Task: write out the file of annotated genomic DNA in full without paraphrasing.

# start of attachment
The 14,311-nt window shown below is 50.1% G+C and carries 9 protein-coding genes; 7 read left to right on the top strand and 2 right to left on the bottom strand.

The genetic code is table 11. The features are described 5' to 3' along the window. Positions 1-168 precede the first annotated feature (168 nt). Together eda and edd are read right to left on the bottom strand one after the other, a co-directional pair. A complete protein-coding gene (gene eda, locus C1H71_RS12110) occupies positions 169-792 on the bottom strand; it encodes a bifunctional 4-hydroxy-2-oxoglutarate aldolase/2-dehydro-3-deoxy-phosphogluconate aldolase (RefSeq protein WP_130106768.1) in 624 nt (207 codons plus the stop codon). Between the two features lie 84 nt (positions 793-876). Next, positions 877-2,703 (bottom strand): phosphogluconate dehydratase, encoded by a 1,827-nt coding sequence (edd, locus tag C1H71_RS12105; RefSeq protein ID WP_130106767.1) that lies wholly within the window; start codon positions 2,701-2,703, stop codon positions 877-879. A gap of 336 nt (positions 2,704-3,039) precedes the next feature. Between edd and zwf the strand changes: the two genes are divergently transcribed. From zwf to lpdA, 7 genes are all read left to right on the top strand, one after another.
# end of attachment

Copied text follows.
The 14,311-nt window shown below is 50.1% G+C and carries 9 protein-coding genes; 7 read left to right on the top strand and 2 right to left on the bottom strand.

The genetic code is table 11. The features are described 5' to 3' along the window. Positions 1-168 precede the first annotated feature (168 nt). Together eda and edd are read right to left on the bottom strand one after the other, a co-directional pair. A complete protein-coding gene (gene eda, locus C1H71_RS12110) occupies positions 169-792 on the bottom strand; it encodes a bifunctional 4-hydroxy-2-oxoglutarate aldolase/2-dehydro-3-deoxy-phosphogluconate aldolase (RefSeq protein WP_130106768.1) in 624 nt (207 codons plus the stop codon). Between the two features lie 84 nt (positions 793-876). Next, positions 877-2,703 (bottom strand): phosphogluconate dehydratase, encoded by a 1,827-nt coding sequence (edd, locus tag C1H71_RS12105; RefSeq protein ID WP_130106767.1) that lies wholly within the window; start codon positions 2,701-2,703, stop codon positions 877-879. A gap of 336 nt (positions 2,704-3,039) precedes the next feature. Between edd and zwf the strand changes: the two genes are divergently transcribed. From zwf to lpdA, 7 genes are all read left to right on the top strand, one after another.